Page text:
One of the main reasons that I created this blog is that I want to empower you: I want to give to give you the information that you need to care for yourself and the people around you.
One of the problems with many new treatments is that they promise the earth, sometimes drag people away from things that may help them and then fail to deliver.
This is something that I struggled with in the field of holistic medicine for thirty years. I constantly hear and see fantastic claims that cannot be right and are often based on a complete misunderstanding of how the body functions. On the other hand there are some highly unorthodox methods and techniques that can be amazingly helpful. My job has been to find out which is which!
But it is not only in the field of unorthodox medicine. I have recently heard about something very questionable in the field of psychotherapy. Somebody has invented a new form of therapy that cuts across and ignores decades of research. He is now offering certifications in his method. So long as you have a very basic healthcare qualification, you pay him a few hundred dollars, do an online training and then you can set up shop as a therapist. Many members of the public do not know how little regulation there is for some of these therapies.
Here are some guidelines for checking out a new therapy or remedy:
Be suspicious of any treatment or therapist if they:
- Claim that a treatment works for everyone: I have yet to find ANY treatment that works for everyone
- Only use case histories or testimonials as proof. The plural of anecdote id not evidence. If we see or hear about something that looks promising, it is essential to confirm the reports with systematic, independent controlled research. Be aware that if that has not been done, the person selling you the treatment or the therapist claiming to help is essentially experimenting on you. And if they want to experiment they need your consent and the approval of an Institutional Review Board. And don’t buy into the “my work is so brilliant and cutting edge that nobody will publish it in a journal.” It is hard to publish really new work, but we cannot believe what people are saying until it has been subjected to peer review: other experts go through the work with a fine toothcomb to see if it is right.
- Cite only one study as proof. Hundreds of promising studies have turned out to be dead ends when someone else tried to repeat it. You can be a lot more confident if several studies have shown the same thing.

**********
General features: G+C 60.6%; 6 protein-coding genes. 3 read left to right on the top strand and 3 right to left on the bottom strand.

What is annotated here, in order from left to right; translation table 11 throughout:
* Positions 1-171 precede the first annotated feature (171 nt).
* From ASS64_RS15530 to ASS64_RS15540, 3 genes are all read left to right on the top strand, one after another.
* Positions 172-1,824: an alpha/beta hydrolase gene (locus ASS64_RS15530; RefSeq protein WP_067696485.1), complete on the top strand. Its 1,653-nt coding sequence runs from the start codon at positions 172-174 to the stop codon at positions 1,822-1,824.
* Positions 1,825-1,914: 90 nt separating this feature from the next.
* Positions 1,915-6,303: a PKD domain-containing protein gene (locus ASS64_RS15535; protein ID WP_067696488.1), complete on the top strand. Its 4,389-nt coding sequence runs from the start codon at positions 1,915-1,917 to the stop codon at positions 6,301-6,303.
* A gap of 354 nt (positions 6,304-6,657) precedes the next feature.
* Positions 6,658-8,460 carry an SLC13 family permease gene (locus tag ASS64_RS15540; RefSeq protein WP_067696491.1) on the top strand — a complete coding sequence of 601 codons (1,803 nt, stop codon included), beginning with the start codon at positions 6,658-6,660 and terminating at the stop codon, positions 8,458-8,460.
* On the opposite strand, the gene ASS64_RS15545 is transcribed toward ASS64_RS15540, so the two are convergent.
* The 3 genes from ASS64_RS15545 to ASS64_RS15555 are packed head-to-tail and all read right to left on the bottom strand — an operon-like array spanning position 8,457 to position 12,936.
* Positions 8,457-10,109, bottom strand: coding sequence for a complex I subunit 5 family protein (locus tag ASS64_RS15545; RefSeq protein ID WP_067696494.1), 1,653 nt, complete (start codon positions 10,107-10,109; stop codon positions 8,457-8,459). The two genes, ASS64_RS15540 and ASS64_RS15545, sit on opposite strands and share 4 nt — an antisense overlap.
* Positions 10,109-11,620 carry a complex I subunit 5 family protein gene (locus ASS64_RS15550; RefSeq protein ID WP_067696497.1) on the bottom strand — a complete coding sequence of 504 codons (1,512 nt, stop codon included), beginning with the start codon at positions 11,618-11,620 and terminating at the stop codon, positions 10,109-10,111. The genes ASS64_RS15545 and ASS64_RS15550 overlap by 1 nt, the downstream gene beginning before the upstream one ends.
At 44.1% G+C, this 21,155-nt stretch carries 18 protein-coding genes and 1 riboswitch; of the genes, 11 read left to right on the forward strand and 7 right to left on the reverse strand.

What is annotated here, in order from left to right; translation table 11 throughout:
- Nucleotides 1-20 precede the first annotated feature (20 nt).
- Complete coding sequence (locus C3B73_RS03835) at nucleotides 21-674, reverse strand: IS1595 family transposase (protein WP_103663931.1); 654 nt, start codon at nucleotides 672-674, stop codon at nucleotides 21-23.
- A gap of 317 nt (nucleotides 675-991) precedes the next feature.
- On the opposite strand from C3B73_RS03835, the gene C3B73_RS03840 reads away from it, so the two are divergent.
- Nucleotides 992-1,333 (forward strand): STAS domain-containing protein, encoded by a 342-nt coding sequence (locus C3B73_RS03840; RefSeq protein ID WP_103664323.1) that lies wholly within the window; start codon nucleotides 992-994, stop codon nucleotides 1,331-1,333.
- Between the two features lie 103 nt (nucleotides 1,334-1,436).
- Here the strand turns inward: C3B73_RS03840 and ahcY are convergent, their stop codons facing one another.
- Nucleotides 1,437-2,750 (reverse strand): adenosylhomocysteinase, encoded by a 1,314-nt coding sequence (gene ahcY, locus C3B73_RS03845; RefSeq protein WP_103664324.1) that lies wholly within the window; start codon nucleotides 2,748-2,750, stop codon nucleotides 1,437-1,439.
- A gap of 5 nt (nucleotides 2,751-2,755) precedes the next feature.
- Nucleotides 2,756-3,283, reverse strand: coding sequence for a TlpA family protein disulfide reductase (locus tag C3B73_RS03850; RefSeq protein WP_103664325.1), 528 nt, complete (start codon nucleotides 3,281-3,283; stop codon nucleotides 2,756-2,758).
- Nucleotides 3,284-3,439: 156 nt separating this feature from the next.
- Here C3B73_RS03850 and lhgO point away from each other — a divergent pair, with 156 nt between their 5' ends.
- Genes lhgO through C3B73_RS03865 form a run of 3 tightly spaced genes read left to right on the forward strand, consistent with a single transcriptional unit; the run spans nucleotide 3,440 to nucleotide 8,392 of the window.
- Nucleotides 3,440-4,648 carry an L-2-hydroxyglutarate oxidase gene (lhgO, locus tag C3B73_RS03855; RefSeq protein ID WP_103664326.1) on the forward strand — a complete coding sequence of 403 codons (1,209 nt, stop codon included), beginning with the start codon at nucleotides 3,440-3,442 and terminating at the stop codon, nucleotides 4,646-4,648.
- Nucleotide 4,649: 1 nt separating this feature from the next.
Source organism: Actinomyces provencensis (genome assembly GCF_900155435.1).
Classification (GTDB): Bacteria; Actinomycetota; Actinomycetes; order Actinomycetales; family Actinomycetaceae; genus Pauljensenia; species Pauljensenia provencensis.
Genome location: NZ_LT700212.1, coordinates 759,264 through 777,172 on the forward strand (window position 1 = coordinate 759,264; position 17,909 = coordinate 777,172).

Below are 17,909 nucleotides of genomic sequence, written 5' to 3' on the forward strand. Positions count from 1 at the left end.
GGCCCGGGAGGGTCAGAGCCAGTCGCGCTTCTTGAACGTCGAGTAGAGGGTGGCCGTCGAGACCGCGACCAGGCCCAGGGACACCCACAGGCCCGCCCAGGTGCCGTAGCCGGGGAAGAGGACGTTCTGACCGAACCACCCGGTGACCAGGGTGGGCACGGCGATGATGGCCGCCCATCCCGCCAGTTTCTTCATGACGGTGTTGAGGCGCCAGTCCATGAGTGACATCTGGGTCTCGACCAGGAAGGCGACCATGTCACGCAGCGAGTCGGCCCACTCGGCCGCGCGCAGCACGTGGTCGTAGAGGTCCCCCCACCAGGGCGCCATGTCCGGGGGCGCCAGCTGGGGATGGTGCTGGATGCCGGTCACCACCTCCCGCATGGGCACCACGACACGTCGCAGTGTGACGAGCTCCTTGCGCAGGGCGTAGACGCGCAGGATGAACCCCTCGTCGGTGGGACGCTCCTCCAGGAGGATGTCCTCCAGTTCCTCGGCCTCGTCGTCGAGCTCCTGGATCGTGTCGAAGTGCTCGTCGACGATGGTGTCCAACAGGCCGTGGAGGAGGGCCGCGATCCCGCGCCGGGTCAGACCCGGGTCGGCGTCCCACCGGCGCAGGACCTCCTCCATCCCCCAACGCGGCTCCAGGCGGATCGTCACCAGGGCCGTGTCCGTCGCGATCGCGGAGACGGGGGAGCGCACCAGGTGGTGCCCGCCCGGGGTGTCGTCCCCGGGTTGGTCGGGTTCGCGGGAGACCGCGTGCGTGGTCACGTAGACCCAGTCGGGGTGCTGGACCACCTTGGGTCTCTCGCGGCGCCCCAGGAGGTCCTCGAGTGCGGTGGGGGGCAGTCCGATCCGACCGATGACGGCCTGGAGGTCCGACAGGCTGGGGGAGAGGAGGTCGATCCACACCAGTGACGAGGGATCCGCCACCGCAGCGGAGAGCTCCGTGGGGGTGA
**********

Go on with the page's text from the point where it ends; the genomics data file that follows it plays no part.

- Cites a study that did not have a control (comparison) group. That is always a first step in evaluating a new treatment.
- Cite a study that you cannot see yourself. We spend a lot of time checking some of the claims made on infomercials and websites. They often talk about some obscure study in a hard-to-find journal written in a foreign language. We go and find the papers and if necessary translate them. We constantly find that the studies quoted contain results that are 180 degrees away from what they claim.
- Only reference themselves. This recently came to light with a form of therapy that comes with a short book. There was not one scientific citation, but loads of self-references, so it looked as if there was something credible behind it.
- Testing a treatment without a control group is a necessary first step in investigating a new treatment, but subsequent studies with appropriate control groups are needed to clearly establish the effectiveness of the intervention.
Be wary if:
- A therapist or someone promoting a remedy cannot tell you the exact consequences of not following up with some other treatment. Safety is not only about the safety of a product or a therapy: it is also about the risks of declining a proven treatment
- A therapist tells you stop any other treatment that you are on without discussing the risks of stopping it, and without discussing the situation with any previous therapist. It does not matter whether you were on a medication or having acupuncture. Different treatments interact, and stopping and starting can be risky. If a therapist who does not prescribe medications tells you stop them, be very, very careful. There are precise ways to discontinue most treatments